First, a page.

Assessments Help Leaders Understand How Others See Them
I work with people and organizations to help them achieve better results faster through coaching. Whether I’m coaching individuals or teams, it starts with a process that allows the people involved to become more self-aware. The phrase, “know thyself,” goes back to the ancient Greeks and is perhaps needed more today than ever before based on all the various ways we communicate and interact with others.
We all have a concept of how we are perceived when we work with or interact with others. The problem is self-identity is often wrong in critical areas. We tend to see ourselves as who we want to believe we are and often forgive ourselves for mistakes we make because we trust our intent is right. Others see us based on our behaviors and actions. Their observations inform how they perceive us and influence the reputation they assign us. Consequently, there can be disconnects between our self-identify and our reputation.
To help clients better understand how they are perceived, coaches use a variety of assessment tools.
Which Assessments do Organizations Use Most?
The 2018 version of the study Executive Coaching for Results, by Brian O. Underhill, Ph.D, PCC, of CoachSource shows that the 360-degree feedback assessment, or multi-rater instrument, is by far the most favored tool used by organizations in the coaching process (see graphs below). Used properly, 360s can provide helpful information from stakeholders who see the client from several different viewpoints. These stakeholders often include direct reports, manager, skip-level manager, peers, vendors, project team members, and contractors to name a few. The assessments are relatively simple to administer in an online form and can easily capture summarized data for report-back purposes.
A qualified coach is needed to help a client create a balanced view of the 360-degree feedback they receive. Left unassisted, employees can easily focus only on negative comments or ratings and lose the larger picture of how to build on their natural strengths.
Simple stakeholder interviews are the next most popular assessment, with over 70 percent of organizations using this technique. While time intensive, the rich, qualitative outcome of the interview approach can often be more informative than reading a range of numeric ratings.
The Hogan has gained popularity among organizations since 2005 according to Executive Coaching for Results, 2018 Full Report. In 2005, 22 percent of organizations selected this method; in 2013 43 percent of organizations selected Hogan, and now 71 percent of organizations selected this instrument.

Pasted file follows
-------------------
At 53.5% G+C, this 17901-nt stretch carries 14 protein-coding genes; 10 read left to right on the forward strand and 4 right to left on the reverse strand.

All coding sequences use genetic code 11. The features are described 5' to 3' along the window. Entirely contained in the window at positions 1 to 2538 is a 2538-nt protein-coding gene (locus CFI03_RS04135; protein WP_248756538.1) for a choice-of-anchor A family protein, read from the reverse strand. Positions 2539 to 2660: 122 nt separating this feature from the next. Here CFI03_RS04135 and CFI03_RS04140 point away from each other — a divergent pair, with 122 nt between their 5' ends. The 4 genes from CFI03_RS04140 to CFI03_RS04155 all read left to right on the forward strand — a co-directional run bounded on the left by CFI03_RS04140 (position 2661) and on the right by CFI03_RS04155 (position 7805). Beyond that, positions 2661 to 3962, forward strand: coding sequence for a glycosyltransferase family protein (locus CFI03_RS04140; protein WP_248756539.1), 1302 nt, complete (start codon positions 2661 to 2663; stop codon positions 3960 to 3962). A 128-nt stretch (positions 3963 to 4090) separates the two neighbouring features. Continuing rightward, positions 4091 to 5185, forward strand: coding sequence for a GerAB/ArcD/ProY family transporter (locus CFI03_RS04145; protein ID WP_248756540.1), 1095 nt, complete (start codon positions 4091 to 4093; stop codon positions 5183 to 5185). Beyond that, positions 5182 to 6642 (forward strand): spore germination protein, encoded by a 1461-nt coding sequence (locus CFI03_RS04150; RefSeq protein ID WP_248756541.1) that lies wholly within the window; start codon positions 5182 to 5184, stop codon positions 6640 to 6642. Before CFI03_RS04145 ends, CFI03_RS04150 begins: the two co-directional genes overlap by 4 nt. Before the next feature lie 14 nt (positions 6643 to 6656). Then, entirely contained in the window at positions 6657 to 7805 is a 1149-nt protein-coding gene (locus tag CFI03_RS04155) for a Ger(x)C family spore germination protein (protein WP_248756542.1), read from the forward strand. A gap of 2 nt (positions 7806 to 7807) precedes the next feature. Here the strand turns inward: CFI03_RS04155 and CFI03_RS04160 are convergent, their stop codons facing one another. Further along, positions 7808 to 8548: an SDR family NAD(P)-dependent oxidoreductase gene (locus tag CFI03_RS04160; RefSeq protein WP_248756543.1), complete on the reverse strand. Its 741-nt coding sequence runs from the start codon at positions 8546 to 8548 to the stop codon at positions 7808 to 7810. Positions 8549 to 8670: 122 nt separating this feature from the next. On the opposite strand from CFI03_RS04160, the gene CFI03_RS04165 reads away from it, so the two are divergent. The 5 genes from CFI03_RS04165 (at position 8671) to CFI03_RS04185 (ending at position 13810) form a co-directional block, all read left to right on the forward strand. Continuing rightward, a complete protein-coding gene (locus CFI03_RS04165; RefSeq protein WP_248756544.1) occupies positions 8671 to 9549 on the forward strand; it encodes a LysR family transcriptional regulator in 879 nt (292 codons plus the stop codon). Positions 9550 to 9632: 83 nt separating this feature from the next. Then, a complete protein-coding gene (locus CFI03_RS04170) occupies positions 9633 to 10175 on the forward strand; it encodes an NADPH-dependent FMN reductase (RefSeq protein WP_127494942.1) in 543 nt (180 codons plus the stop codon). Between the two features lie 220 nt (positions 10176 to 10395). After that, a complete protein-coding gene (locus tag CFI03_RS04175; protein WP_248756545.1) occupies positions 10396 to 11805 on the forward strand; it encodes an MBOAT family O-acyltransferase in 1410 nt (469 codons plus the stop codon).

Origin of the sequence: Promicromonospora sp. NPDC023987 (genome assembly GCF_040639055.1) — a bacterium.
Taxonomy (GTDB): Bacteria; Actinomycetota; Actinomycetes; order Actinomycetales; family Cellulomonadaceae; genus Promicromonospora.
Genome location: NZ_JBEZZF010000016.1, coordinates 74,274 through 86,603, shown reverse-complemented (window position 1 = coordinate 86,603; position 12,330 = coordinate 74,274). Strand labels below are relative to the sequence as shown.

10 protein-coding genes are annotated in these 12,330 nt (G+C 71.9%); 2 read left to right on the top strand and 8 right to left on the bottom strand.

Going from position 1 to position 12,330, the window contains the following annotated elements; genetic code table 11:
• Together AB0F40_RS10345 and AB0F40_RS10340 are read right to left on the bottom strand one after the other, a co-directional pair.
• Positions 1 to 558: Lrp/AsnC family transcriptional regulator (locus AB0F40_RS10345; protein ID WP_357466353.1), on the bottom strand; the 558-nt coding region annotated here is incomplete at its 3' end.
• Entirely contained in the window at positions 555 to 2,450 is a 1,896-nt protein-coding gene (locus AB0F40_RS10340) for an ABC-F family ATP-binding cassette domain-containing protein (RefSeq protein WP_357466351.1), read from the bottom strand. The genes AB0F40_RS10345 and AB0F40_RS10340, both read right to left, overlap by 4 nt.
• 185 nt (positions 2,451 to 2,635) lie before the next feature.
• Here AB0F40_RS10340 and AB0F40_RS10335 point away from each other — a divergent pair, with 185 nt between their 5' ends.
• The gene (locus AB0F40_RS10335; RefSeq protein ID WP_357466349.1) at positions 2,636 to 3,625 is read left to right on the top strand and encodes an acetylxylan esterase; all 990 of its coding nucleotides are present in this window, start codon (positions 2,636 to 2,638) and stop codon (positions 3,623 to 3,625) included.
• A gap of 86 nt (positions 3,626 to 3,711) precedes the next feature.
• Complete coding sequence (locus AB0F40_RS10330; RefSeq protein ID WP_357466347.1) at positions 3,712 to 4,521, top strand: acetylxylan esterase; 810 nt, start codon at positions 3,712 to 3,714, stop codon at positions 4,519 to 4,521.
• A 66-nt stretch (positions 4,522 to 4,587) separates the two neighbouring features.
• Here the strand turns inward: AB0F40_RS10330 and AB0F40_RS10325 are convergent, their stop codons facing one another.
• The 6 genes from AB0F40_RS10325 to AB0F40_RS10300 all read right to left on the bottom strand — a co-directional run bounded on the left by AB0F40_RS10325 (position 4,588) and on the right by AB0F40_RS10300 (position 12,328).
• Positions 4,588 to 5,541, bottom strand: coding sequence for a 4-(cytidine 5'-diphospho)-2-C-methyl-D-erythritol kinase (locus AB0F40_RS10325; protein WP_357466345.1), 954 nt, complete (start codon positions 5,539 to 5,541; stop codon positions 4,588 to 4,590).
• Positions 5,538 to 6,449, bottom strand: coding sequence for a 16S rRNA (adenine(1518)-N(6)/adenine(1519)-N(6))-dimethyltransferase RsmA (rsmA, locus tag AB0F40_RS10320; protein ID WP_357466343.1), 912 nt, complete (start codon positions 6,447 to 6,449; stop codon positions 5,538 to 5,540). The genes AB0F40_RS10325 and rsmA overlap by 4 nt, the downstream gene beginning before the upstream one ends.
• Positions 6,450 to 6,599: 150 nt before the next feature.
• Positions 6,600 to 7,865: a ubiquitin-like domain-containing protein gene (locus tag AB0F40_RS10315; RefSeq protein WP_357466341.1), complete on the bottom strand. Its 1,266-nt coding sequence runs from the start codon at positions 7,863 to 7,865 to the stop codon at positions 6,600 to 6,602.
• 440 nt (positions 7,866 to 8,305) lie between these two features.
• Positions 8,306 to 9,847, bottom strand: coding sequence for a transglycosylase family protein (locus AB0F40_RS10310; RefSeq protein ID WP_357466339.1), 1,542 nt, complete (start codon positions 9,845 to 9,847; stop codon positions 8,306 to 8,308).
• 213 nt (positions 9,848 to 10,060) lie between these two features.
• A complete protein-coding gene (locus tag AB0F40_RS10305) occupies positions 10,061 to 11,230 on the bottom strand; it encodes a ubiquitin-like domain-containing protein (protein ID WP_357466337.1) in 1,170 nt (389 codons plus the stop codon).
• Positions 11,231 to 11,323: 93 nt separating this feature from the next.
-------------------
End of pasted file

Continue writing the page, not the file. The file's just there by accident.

2018 Executive Coaching Industry Research
Executive Coaching for Results
Coaches use the real data and comments from assessments and interviews (aggregated for confidentiality) to put into context opportunities for clients to better understand their impact on others, especially where it doesn’t match their intent. This allows for greater understanding that usually leads to a desire by the client to improve in some key areas while also further leveraging their strengths.
Recently, I worked with a client who leads a large organization within his company. My client was known for several strengths, including talent selection. His 360 revealed that engaging his leadership team in active career discussions about where they wanted to develop and how they hoped to grow their career was an area that needed development. His rationale for avoiding such discussions was that if he failed to deliver on their career desires, his team members would become frustrated. In fact, failing to engage his team was causing them to believe he was driving his own agenda without their input.
His team’s comments matched some feedback he received about himself through an enneagram assessment debrief. When confronted with this information, he chose to act. He began to actively engage in career discussions with his team and members of a new group he picked up through an acquisition. By combining his strength of talent selection with active career discussions with his team, he was able to incorporate the desires of several key staff members in a new organizational structure. As they viewed him being more invested in their career development, team engagement increased.
Other examples of how awareness can benefit coaching clients and organizations can be found here: DRIVING AWARENESS WITH THE RIGHT ASSESSMENTS – Oppna (oppnacoaching.com)
In summary, the use of the assessments with an experienced coach improves leadership capability, increases engagement and sets up the broader organization for success.
How can executive coaching help you or your organization achieve better results faster?
This post includes material from the book, Accelerating Leadership, co-authored by Lance Hazzard and Eric T. Hicks, Ph.D., published in June 2019 and available as an e-book.
Lance Hazzard, PCC, CPCC, is a certified Intelligent Leadership Executive Coach helping people and organizations achieve success. He is Executive Coach and President at Oppnå® Executive & Achievement Coaching. More information can be found on the book, Lance and Oppnå® Coaching at the links below: